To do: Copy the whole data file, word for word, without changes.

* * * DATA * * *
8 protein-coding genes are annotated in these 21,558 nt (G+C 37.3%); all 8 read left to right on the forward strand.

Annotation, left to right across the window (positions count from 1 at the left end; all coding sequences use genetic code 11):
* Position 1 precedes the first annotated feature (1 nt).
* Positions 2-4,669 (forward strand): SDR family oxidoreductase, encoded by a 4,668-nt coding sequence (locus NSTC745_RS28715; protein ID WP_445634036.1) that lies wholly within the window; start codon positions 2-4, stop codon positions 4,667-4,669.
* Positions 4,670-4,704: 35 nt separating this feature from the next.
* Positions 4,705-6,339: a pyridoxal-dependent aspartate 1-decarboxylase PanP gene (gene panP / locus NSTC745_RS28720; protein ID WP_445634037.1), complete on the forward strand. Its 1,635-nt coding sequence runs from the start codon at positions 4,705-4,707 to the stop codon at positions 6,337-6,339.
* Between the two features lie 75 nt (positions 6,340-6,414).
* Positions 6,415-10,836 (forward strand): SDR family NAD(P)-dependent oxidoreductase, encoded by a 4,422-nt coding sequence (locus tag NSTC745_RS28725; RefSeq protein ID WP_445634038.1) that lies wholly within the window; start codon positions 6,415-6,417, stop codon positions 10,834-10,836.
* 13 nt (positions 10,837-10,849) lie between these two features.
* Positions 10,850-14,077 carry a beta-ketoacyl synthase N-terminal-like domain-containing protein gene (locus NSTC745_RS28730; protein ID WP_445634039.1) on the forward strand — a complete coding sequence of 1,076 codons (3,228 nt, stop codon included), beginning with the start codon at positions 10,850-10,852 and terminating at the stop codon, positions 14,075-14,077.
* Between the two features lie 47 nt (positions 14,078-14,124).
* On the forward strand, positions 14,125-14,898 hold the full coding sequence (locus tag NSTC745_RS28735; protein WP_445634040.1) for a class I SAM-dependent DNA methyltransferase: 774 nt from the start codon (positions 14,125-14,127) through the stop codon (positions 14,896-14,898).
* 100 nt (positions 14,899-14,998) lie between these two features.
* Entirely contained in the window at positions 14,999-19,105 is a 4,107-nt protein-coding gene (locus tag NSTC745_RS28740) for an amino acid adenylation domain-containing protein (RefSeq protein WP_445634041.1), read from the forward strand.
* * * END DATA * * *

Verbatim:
8 protein-coding genes are annotated in these 21,558 nt (G+C 37.3%); all 8 read left to right on the forward strand.

Annotation, left to right across the window (positions count from 1 at the left end; all coding sequences use genetic code 11):
* Position 1 precedes the first annotated feature (1 nt).
* Positions 2-4,669 (forward strand): SDR family oxidoreductase, encoded by a 4,668-nt coding sequence (locus NSTC745_RS28715; protein ID WP_445634036.1) that lies wholly within the window; start codon positions 2-4, stop codon positions 4,667-4,669.
* Positions 4,670-4,704: 35 nt separating this feature from the next.
* Positions 4,705-6,339: a pyridoxal-dependent aspartate 1-decarboxylase PanP gene (gene panP / locus NSTC745_RS28720; protein ID WP_445634037.1), complete on the forward strand. Its 1,635-nt coding sequence runs from the start codon at positions 4,705-4,707 to the stop codon at positions 6,337-6,339.
* Between the two features lie 75 nt (positions 6,340-6,414).
* Positions 6,415-10,836 (forward strand): SDR family NAD(P)-dependent oxidoreductase, encoded by a 4,422-nt coding sequence (locus tag NSTC745_RS28725; RefSeq protein ID WP_445634038.1) that lies wholly within the window; start codon positions 6,415-6,417, stop codon positions 10,834-10,836.
* 13 nt (positions 10,837-10,849) lie between these two features.
* Positions 10,850-14,077 carry a beta-ketoacyl synthase N-terminal-like domain-containing protein gene (locus NSTC745_RS28730; protein ID WP_445634039.1) on the forward strand — a complete coding sequence of 1,076 codons (3,228 nt, stop codon included), beginning with the start codon at positions 10,850-10,852 and terminating at the stop codon, positions 14,075-14,077.
* Between the two features lie 47 nt (positions 14,078-14,124).
* On the forward strand, positions 14,125-14,898 hold the full coding sequence (locus tag NSTC745_RS28735; protein WP_445634040.1) for a class I SAM-dependent DNA methyltransferase: 774 nt from the start codon (positions 14,125-14,127) through the stop codon (positions 14,896-14,898).
* 100 nt (positions 14,899-14,998) lie between these two features.
* Entirely contained in the window at positions 14,999-19,105 is a 4,107-nt protein-coding gene (locus tag NSTC745_RS28740) for an amino acid adenylation domain-containing protein (RefSeq protein WP_445634041.1), read from the forward strand.